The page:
Dr Nagpaul will take over the post from Dr Mark Porter, whose five-year term as chair ends on Thursday 29 June 2017.
The north London GP of 27 years said it was a 'tremendous privilege and honour' to lead the medical profession.
He said: 'The challenges facing doctors and the health service in which we work have never been greater. Doctors are at the sharp end of chronic underfunding, staff shortages and rising demand on the NHS, and see first hand the devastating impact these pressures have on patient care.
'I will work to ensure that the BMA supports doctors facing these pressures, and will lead the charge for an NHS that is properly resourced by the next government, so that doctors can provide the safe, high-quality care patients deserve.'
Dr Nagpaul, who in 2015 was awarded a CBE for services to primary care, paid tribute to the hard work and leadership of his predecessor Dr Porter. 'The BMA has always proven itself to be a strong, independent voice for both doctors and the patients we serve and with the NHS at breaking point, this is more important now than ever in holding politicians to account,' he said.
'I look forward to continuing with this vital work at a pivotal time for doctors across the profession and for the NHS as a whole.'
News of Dr Nagpaul's election win was broken on Twitter by GPC member Dr Krishna Kasaraneni.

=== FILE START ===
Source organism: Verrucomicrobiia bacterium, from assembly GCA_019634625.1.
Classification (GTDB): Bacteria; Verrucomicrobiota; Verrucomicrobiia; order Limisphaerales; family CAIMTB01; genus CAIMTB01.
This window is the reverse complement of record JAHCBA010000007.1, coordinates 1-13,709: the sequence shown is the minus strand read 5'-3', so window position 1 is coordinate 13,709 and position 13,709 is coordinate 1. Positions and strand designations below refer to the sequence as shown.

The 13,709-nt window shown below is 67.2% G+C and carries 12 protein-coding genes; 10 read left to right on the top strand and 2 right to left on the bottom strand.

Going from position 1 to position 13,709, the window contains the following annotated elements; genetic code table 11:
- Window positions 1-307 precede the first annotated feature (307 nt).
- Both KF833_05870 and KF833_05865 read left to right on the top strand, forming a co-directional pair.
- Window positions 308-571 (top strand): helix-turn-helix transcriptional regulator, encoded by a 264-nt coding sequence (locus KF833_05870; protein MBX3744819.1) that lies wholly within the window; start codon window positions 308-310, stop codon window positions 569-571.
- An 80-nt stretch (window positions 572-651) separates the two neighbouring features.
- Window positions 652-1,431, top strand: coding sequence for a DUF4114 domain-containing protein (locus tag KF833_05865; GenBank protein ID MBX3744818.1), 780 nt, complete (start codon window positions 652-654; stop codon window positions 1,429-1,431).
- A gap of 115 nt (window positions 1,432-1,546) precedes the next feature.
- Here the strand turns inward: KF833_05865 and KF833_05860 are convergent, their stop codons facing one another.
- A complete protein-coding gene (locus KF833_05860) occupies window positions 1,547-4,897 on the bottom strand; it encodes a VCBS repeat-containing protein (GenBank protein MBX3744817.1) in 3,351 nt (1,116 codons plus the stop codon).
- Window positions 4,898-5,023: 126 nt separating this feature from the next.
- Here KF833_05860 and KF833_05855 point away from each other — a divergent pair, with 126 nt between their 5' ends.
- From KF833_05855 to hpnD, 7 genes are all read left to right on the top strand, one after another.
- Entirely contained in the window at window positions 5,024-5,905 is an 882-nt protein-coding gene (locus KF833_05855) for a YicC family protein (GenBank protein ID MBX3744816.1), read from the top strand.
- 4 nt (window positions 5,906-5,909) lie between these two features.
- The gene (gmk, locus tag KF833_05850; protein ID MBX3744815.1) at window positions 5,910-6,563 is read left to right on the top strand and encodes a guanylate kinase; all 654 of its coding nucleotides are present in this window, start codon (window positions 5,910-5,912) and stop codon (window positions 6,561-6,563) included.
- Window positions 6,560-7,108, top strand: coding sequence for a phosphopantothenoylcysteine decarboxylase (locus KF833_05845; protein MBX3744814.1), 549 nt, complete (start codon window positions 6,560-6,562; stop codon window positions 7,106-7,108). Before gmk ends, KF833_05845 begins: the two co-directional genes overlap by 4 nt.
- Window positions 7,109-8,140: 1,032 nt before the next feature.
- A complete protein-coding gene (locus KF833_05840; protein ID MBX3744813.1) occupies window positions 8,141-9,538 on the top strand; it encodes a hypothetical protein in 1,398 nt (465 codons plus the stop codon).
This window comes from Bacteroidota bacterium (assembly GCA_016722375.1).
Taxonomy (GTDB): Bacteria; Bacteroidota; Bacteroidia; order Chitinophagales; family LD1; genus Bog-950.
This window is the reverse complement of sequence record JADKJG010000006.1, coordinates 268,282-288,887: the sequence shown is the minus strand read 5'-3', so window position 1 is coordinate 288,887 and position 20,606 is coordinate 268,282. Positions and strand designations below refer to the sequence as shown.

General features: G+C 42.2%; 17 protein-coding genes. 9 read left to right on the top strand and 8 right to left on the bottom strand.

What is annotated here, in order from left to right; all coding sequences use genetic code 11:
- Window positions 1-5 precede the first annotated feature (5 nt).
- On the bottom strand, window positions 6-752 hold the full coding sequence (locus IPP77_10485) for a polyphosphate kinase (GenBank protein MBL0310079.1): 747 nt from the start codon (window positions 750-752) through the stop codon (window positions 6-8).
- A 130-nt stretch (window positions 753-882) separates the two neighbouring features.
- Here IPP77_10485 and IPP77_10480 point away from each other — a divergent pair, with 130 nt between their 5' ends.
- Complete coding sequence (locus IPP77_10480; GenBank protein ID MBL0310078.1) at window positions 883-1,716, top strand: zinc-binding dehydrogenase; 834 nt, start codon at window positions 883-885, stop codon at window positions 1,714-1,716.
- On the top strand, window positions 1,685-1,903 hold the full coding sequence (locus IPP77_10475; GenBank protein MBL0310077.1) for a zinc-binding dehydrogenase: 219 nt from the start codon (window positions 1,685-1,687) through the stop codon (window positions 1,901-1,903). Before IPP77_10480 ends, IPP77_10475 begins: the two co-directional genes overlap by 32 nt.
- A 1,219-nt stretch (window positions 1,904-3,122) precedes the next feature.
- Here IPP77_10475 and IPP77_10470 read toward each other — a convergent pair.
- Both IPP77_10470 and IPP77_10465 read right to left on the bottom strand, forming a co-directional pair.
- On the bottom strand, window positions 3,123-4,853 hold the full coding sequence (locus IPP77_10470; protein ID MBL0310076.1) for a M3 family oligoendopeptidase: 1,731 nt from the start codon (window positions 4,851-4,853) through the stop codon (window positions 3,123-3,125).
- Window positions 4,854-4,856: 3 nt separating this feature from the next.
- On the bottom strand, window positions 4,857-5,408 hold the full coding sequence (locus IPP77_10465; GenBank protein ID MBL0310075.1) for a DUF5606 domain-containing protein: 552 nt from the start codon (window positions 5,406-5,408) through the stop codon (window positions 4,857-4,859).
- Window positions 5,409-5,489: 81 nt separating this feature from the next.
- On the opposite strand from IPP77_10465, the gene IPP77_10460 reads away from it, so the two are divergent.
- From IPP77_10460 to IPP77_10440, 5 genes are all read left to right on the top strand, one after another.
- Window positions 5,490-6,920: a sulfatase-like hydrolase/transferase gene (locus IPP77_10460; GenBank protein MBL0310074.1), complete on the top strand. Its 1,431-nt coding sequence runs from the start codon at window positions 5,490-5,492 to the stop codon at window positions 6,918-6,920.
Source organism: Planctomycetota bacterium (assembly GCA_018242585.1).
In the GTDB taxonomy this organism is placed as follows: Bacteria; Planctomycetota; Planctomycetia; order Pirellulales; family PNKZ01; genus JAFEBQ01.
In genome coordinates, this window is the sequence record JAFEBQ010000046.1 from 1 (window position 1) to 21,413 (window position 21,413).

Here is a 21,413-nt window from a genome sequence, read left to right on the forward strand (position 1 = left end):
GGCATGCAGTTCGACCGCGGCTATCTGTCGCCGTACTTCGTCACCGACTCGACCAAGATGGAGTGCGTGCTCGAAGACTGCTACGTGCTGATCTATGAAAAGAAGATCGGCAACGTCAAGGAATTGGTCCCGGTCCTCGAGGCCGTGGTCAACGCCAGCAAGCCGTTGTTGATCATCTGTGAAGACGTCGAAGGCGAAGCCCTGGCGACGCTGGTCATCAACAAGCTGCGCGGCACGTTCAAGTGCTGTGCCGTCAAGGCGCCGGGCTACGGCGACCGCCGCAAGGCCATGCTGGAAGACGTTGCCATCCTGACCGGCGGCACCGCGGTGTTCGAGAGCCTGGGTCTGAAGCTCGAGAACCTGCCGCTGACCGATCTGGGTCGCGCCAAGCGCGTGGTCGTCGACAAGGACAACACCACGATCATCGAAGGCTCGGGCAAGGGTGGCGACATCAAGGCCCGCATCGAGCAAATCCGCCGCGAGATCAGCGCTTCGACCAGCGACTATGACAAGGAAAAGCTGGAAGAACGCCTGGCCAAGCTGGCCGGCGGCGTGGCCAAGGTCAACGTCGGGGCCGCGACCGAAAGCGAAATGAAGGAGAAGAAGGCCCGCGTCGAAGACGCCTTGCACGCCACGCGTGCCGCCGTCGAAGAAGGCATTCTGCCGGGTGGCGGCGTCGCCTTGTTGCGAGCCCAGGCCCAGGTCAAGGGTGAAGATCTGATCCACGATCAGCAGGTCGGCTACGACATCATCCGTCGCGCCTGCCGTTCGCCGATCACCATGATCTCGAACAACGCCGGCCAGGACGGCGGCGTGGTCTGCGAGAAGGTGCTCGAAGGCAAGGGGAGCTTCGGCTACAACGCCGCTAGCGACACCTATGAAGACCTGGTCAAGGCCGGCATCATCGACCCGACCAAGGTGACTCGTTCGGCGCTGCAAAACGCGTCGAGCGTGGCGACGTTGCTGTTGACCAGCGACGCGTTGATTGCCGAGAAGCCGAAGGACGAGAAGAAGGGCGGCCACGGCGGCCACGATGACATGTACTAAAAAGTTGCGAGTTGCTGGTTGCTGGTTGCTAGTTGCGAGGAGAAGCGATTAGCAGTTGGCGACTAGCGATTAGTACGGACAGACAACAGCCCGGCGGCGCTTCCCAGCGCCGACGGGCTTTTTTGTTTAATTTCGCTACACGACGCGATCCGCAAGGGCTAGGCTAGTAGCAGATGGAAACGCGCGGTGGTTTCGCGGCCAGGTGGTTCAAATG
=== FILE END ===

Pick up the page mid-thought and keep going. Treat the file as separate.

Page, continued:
Dr Nagpaul, a GP in Stanmore, north London, was elected chair of GPC in 2013 and led the profession through the turbulent period following the health and social care act reforms and the funding, workload and workforce crises in general practice.
Under his leadership the GPC last year secured a rescue package for the service in the form of NHS England's £2.4bn GP Forward View. In one of his most outspoken speeches at the annual conference of LMCs in Edinburgh last month Dr Nagpaul hit out at politicians' 'callous disregard for the NHS' and called on GPs to 'stake our claim with our patients and the public to demand that the general election delivers a government that will fund the NHS properly'.
He told LMC representatives that despite extra funding delivered through the 2017/18 GP contract deal and pledges set out in the GP Forward View, the service remains in a parlous state and on the brink of collapse, with thousands of practices unable to recruit and many warning they are struggling to remain financially viable.
However, he said, the GPC had secured advances for the profesion, with NHS England's acceptance that to take forward the Urgent Prescription for General Practice, and the 2017/18 contract which ended the avoiding unplanned admission enhanced service, with t£157m put into core funding, and practices freed from the bureaucracy of care plans.